from Fortune Magazine 2012, enhanced by Peter/CXO Wiz4.biz 4/13
#2. Boeing first big bet was on the 707 Aircraft in 1952 that launched their dominance of the Aircraft industry for 50 years
Lesson Learned: When CEO Bill Allen decided to launch the 707, he had no orders in hand. He simply believed customers would buy. It takes courage to wager a company’s future on a vision.
Humble beginnings. Here’s a shocker to even the casual student of aviation history under the age of, say, 75. At the dawn of the Jet Age, Boeing, one of today’s dominant makers of commercial aircraft, was a non-entity in the business of building planes for airlines. That’s right. In the years following World War II, when U.S. industry was retooling for civilian production, Boeing was primarily a maker of military aircraft. Its famous B-52 bomber and a companion tanker had proved that the Seattle company had the right stuff when it came to jet aircraft technology. But for the airlines, jets weren’t commercially viable: Converting to jet technology would require a massive investment that could pockmark their bottom line.
Taking a Risk. The safe choice for Boeing would have been to stick to the defense-industry. That, however, wasn’t the plan of Boeing’s postwar president, William Allen, who made a proto-typical great decision, a bet-the-company move on civil aviation in the form of a single product. He was convinced that consumers would like the speed, convenience, & comfort of jet travel and that the real growth would be in the civilian sector of the booming global economy. Allen was so sure of his conviction that he was willing to risk Boeing’s financial future on it.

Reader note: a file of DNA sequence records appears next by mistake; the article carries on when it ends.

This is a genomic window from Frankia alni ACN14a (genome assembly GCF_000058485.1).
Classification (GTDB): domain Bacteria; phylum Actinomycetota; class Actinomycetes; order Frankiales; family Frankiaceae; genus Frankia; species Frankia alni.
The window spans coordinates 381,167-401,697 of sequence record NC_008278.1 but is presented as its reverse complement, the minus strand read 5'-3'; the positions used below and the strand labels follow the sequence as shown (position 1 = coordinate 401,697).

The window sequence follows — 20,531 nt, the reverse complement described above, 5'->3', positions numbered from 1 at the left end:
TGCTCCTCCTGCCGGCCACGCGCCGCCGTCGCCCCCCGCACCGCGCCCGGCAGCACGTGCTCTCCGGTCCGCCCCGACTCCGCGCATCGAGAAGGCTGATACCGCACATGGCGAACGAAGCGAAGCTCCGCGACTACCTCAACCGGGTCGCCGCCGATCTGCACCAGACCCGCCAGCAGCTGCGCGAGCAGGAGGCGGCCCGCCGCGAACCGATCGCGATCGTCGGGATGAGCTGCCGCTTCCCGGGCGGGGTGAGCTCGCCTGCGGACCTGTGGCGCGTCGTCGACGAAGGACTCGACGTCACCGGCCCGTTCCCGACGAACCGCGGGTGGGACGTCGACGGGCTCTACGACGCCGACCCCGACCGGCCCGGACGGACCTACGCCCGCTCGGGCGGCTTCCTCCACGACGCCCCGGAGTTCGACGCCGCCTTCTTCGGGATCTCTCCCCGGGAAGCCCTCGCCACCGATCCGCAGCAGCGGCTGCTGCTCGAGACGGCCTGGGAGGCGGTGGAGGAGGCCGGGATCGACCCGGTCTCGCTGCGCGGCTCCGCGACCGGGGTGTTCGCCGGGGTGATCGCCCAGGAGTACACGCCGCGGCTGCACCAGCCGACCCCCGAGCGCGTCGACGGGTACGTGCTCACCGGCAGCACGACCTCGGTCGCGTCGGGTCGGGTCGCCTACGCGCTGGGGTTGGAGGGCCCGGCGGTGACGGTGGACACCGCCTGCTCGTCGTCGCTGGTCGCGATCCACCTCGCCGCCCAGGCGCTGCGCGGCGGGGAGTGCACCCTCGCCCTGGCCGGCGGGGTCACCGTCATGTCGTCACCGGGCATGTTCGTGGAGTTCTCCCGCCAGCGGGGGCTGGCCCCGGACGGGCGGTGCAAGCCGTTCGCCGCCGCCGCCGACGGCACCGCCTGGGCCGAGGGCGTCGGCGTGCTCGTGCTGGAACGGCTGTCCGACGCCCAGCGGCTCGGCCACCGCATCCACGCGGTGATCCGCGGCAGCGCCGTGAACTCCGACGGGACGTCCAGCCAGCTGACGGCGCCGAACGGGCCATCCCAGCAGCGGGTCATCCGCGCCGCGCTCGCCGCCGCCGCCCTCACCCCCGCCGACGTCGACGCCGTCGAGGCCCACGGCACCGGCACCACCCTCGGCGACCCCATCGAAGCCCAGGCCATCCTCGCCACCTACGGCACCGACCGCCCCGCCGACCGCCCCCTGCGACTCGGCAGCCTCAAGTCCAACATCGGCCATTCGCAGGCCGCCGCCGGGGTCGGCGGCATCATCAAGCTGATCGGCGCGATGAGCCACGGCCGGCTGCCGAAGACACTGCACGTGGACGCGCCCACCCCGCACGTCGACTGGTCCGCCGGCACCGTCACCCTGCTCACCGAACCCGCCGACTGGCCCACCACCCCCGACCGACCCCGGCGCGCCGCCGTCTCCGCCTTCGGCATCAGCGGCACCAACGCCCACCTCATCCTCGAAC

Bet big on the Future. In 1952 he persuaded the Boeing board of directors to invest $16 million ($300M in today’s $$) in what would become the Boeing 707, the first U.S. transatlantic commercial jetliner and the plane that would alter the course of Boeing’s history. The 707 grew to become as much a cultural icon as a transportation vehicle. The swimwear company Jantzen called its swimsuit line the 707. Every U.S. President from Dwight D. Eisenhower to George H.W. Bush flew on an Air Force One that was a modified version of a 707.
Bet more than you have. All told, Boeing invested $185 million in the 707 (that’s $3.7B in today’s $$) . According to a 1957 article in Fortune, that was $36 million more than Boeing’s net worth the previous year. It was just one plane, but it remade a company, an industry, and the very culture of its time. The 1970’s 737 & 747s are still being built today. Boeing has been the industry leader for 50 yrs, until AirBus took over in last 10 yrs – but it’s partly financed by European government. That’s unfair, but that’s the way business is sometimes.
Comments: What do you think of Boeing’s dominance for 50 yrs?